I sit, staring at a blank page, not having the slightest idea on how to begin. How do I best put on paper emotions too strong for words, too strong for the heart to bear? And who am I to complain about a heavy heart?

Our trip to Israel began before we took off. It began with a phone call from our son, Shlomo. ”Mommy, everyone is ok. in our family.” At that point, I knew something terrible was about to be revealed.


As I stood in the doorway of my office, Shlomo went on to tell me that Ari Weiss had been killed in action in Shechem. I felt the wind knocked out of me, my knees giving way. I knew that no matter how and to whom I would express the level of sadness that came over me, nobody would understand.

In a daze, I tried my hardest to get my work done. Avshalom and I consciously made an effort not to tell Eitan and Michal, who were at home, this awful news via telephone. One of us had to be there in person to be with them.

But Eitan had gone online to check the news in Israel. There, on the Ma’ariv website, was a picture of Ari Weiss next to a headline about a soldier killed in Shechem. Eitan says his chair fell back behind him and he must have gasped or yelled, for Michal ran in to see what happened. She too saw the nightmarish headline, and the two together began to cry like they never had before. Eitan called me sobbing, and I could hear the sounds of Michal screaming in the background. I told him I would be home as soon as possible.

When the time finally came for me to leave work, I heard the wishes of ”have a good time in Israel ” and managed somehow to keep the tears at bay. As I walked to my car the tears began.

The four of us (Avshalom, Eitan, Michal and I) now had to pack for a trip that had taken on a whole different meaning. We restlessly tossed and turned through the night and silently cried and privately spoke to our Maker, asking ”why” and knowing that no answer was forthcoming.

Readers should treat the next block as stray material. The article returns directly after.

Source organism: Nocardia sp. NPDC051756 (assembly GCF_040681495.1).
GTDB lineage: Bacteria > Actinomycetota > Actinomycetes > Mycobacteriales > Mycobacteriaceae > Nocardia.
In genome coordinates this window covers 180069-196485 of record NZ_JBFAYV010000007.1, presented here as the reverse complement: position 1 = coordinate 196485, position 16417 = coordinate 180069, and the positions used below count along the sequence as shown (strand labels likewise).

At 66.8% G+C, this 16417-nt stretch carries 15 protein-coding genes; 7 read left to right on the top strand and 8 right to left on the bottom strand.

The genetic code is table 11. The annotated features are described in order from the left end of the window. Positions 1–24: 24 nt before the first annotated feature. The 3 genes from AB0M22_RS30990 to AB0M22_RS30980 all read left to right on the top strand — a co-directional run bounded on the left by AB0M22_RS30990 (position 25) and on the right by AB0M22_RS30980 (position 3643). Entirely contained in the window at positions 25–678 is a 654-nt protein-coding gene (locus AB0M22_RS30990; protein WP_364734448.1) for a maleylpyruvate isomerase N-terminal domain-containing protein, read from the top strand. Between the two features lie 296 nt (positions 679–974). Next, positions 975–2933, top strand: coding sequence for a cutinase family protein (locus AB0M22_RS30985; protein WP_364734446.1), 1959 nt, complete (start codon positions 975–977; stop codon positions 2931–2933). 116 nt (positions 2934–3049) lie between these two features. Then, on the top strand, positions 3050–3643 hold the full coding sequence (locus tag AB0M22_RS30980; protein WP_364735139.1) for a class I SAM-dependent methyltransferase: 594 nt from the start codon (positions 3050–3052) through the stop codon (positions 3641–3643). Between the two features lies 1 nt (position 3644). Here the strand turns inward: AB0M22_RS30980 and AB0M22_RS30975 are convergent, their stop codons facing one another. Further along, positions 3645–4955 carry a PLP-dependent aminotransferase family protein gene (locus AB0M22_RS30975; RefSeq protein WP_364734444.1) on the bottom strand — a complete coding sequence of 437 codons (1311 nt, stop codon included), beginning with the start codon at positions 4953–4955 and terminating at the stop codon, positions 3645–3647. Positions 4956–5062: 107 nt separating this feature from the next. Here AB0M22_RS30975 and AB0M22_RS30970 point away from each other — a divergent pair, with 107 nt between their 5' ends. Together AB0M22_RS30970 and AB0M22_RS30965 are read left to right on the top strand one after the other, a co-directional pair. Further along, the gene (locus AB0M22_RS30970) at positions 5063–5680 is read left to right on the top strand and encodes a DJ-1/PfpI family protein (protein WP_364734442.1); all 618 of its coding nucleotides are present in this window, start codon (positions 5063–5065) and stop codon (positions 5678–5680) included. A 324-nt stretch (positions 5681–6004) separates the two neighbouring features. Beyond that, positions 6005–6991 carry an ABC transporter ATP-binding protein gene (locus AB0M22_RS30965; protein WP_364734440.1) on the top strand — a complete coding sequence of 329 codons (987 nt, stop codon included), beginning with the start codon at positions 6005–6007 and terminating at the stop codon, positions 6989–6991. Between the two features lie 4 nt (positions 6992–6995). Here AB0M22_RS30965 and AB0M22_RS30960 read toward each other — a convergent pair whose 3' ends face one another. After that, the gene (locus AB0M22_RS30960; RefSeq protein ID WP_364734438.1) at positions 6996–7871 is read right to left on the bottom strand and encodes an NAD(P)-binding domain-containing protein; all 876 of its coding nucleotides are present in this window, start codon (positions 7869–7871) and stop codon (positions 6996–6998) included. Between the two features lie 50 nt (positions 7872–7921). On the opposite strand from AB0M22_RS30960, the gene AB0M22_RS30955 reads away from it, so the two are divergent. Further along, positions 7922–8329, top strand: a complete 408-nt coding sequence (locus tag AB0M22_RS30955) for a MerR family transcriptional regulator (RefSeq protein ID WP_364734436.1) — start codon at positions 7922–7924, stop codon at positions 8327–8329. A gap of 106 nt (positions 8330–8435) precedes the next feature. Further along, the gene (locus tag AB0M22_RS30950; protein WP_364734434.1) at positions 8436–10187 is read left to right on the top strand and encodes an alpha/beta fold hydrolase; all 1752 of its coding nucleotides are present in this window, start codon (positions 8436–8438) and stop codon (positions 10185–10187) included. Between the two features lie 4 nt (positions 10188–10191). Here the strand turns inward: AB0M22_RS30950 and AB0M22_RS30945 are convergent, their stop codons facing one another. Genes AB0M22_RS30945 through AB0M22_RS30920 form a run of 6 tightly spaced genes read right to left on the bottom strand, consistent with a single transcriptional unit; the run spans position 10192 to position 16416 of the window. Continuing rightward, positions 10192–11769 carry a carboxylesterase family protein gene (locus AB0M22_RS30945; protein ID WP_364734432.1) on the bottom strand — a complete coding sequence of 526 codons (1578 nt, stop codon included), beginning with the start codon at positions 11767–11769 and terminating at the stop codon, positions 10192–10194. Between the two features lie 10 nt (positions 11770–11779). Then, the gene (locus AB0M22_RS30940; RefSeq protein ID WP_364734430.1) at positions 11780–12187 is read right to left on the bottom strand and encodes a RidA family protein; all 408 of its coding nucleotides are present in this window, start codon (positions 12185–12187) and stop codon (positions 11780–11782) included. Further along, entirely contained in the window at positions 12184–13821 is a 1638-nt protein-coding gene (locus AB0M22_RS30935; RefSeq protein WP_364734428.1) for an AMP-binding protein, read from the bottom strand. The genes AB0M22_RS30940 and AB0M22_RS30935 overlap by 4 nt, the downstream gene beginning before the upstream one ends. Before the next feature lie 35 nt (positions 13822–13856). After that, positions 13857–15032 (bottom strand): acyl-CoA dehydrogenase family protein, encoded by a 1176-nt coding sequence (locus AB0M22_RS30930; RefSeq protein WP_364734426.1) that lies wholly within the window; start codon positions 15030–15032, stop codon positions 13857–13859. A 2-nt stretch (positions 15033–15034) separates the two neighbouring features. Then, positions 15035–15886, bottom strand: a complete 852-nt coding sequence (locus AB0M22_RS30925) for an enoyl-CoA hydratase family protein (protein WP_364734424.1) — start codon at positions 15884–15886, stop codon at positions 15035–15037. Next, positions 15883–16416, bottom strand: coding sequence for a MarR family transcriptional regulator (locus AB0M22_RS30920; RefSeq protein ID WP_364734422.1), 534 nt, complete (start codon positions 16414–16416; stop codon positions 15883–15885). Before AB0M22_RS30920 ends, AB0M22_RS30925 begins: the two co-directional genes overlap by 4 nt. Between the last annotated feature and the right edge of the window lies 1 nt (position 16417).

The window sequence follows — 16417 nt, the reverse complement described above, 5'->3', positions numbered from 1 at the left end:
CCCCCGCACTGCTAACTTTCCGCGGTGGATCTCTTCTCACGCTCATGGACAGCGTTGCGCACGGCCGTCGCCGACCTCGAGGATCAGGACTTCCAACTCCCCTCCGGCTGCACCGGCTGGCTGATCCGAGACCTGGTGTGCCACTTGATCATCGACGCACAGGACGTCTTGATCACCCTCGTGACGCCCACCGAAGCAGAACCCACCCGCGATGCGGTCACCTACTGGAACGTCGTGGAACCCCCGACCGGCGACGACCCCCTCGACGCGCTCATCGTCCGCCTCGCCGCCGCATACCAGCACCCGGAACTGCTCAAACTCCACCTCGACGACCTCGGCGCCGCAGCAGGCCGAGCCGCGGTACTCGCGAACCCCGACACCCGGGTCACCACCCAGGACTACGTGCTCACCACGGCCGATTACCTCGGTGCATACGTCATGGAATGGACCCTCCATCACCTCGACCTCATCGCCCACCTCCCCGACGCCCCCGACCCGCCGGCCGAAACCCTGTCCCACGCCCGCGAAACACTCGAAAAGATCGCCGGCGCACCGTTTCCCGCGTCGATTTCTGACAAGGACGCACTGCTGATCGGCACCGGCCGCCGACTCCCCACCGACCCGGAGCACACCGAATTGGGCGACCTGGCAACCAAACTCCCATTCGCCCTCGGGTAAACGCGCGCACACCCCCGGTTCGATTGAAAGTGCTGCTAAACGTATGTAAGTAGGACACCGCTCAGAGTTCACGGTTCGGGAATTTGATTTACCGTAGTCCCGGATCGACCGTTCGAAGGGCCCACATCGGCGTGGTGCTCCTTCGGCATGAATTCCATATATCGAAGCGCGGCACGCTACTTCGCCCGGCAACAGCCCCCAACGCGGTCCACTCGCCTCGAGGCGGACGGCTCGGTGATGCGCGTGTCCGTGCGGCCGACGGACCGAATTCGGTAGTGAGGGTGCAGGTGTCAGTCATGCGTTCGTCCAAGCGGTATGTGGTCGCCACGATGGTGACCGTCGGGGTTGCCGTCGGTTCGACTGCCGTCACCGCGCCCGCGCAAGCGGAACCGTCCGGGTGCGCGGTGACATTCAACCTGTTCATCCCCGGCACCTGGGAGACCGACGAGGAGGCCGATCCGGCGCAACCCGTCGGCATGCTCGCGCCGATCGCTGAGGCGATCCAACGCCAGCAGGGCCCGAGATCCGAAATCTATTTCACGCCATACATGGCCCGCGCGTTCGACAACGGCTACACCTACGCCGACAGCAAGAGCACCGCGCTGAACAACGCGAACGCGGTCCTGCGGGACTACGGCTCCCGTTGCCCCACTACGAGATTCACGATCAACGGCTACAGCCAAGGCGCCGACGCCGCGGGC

We left on our journey and sat silently the 16 hours it took to get us there. Once we arrived we waited impatiently for our luggage. I knew that a few yards away from me my bachor, Shlomo, awaited us. We exited the terminal and there was Shlomo — tired, sad, but with a grateful smile on his face. We needed his hug just as much as he needed ours, and we quickly loaded up our rental car and were on our way to Elkana, to gather up my next precious gem, Tali, who patiently waited for us at Michlelet OROT.

We took a wrong turn, in the direction of ”Indian country,” but made an illegal u-turn and finally got to our destination. It was wonderful to gather Tali up into my arms, for now I had the comfort of my two children who were living the life I longed for in Eretz Yisrael.

I was introduced to Tali’s friends and classmates and hugged those I know from Los Angeles. But I was eager to get to the most important destination of my trip — and quite possibly of my life and of my heart — to be menachem aveilim and to hug/comfort/cry with Stuart, Susie, Elie, Penina, Tali, Yedidya and Ayelet.

As I approached their home, I noticed a massive tent attached to the house to provide more private space for well-wishers and shiva callers. The army had supplied the tent, knowing there was no way the house itself would suffice for the amount of visitors expected.


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Sharon Dobuler Katz is the co-creator (with Avital Macales) of the upcoming production, "WHISPER FREEDOM: The Soviet Jewry Struggle," scheduled to take the stage in Jerusalem and Bet Shemesh in February and March through The Women's Performance Community of Jerusalem and OU Israel. Follow: https://bit.ly/wpcjerusalem